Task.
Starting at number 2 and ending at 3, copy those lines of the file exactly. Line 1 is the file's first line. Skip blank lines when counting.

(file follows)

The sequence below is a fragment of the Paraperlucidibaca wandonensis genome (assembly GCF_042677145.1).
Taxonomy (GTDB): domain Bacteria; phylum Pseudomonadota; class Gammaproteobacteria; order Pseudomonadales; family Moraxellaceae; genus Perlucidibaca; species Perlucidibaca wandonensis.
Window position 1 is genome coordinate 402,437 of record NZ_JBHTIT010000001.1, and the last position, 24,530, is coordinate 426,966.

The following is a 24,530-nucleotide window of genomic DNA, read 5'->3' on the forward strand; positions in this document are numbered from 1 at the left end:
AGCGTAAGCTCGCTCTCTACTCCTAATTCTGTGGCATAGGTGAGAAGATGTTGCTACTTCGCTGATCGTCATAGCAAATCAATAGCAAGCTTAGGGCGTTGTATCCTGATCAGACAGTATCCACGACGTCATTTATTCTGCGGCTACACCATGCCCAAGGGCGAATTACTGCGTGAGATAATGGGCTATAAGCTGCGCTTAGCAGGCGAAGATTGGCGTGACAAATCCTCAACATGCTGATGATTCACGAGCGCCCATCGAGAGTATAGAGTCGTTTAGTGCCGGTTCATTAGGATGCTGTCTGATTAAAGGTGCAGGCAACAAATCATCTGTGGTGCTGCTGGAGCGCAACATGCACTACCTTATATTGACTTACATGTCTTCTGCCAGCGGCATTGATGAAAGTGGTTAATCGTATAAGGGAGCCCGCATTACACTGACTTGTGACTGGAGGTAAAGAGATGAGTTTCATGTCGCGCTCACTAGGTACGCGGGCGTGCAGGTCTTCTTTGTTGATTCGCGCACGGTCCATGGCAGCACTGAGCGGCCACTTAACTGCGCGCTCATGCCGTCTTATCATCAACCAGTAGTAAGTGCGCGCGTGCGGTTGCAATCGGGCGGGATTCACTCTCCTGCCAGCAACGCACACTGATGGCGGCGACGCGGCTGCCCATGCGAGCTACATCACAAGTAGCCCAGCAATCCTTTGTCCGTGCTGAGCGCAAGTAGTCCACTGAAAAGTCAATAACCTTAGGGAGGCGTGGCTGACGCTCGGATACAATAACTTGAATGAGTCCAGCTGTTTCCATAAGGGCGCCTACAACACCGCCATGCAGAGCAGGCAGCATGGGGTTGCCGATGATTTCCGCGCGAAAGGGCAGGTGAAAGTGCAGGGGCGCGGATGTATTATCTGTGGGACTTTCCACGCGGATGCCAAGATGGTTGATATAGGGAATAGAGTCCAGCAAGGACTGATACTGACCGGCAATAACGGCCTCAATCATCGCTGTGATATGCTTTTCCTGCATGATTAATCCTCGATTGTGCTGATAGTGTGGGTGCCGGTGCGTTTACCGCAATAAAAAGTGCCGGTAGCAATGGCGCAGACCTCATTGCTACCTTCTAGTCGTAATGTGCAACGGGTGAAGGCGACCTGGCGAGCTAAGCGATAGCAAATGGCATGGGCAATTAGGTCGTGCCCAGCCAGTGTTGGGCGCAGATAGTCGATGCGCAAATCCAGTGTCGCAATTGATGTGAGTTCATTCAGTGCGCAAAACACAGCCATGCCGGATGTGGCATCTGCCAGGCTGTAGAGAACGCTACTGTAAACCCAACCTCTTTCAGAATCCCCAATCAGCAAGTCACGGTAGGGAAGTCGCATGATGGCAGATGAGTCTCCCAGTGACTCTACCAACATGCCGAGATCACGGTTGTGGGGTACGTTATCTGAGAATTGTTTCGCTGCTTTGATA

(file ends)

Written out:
Taxonomy (GTDB): domain Bacteria; phylum Pseudomonadota; class Gammaproteobacteria; order Pseudomonadales; family Moraxellaceae; genus Perlucidibaca; species Perlucidibaca wandonensis.
Window position 1 is genome coordinate 402,437 of record NZ_JBHTIT010000001.1, and the last position, 24,530, is coordinate 426,966.